Proteinuria >3g/day (PCR >300mg/mmol) is often associated with:

Management directed at the cause of proteinuria requires diagnosis (usually by renal biopsy). Specific treatment, usually immunosuppression, is available for some diseases.


Oedema is controlled by salt restriction and diuretics.

Blood pressure should be reduced to 125/75 or less, using ACE inhibitors and diuretics in first instance.

Hypercholesterolaemia usually requires HMG CoA reductase inhibitors if syndrome is lasting.

Anticoagulation as a minimum, immobilised patients should receive heparin prophylaxis .

Infection patients with chronic severe nephrotic syndrome should receive Pneumococcal and meningococcal vaccination. Penicillin prophylaxis has not been shown to be beneficial. 

Diuretic Therapy

Treatment protocols

Sample steroid protocols for minimal change disease/FSGS

Regimen for a first episode of MCD-NS in children:

Prednisolone 60mg/m2 daily for 4 weeks

Prednisolone 60mg/m2 alternate days for (4-)8 weeks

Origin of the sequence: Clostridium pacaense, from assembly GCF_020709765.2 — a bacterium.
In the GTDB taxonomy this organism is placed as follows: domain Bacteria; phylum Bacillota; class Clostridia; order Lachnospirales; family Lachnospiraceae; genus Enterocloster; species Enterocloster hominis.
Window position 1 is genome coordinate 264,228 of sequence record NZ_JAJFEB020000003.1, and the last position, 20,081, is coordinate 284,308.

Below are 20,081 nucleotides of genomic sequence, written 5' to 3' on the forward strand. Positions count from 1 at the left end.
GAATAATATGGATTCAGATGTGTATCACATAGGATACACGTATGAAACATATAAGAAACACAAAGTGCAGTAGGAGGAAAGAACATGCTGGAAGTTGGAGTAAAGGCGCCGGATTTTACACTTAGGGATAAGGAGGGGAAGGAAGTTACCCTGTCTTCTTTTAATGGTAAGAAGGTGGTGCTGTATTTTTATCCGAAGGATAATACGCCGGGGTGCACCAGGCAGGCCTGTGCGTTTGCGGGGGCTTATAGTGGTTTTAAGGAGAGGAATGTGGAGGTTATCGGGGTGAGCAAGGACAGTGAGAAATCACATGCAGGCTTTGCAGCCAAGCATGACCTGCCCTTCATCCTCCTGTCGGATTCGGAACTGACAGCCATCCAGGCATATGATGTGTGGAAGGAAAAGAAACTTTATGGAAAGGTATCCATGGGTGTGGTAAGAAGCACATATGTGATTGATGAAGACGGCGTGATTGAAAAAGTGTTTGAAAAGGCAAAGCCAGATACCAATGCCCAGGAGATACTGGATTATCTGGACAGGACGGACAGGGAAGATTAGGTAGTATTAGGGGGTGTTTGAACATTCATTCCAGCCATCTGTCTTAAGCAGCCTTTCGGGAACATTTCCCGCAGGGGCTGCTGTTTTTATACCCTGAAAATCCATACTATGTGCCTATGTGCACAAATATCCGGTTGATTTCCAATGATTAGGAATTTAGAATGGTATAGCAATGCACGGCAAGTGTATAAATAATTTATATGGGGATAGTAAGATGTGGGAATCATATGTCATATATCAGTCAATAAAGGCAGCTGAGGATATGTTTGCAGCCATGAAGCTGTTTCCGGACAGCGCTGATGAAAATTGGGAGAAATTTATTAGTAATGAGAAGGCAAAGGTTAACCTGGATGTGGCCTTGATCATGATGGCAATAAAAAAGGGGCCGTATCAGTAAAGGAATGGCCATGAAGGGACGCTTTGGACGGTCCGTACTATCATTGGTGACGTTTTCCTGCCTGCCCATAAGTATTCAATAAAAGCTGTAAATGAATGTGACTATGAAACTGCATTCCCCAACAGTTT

Then reduce dose by one quarter each fortnight (total 4.5 months)


Regimen for an adult (MCD or FSGS; protocol recognises slower responses):

Prednisolone 1mg/kg/d daily for 8-16 weeks, or 2 weeks after complete remission, (whichever shorter)

Prednisolone 1mg/kg/d alternate days for 2-4 weeks

Tail dose over 3-4 months (first episode)



Consider bone protection (see section on osteoporosis prevention on steroids).

Subsequent relapses: tail more slowly if relapse has been quick; consider leaving on low dose therapy if frequently relapsing.

Frequently relapsing / steroid-resistant / steroid-dependent patients require discussion.

If response is incomplete, remember coagulation/ lipid disturbances as above and vaccination.

Patient information

Nephrotic syndrome - information for patients from EdRenINFO



Acknowledgements:   Richard Phelps was the main author for this page. The last modified date is shown in the footer.


Daughter pages of this page

Line Infection << >> Not for RRT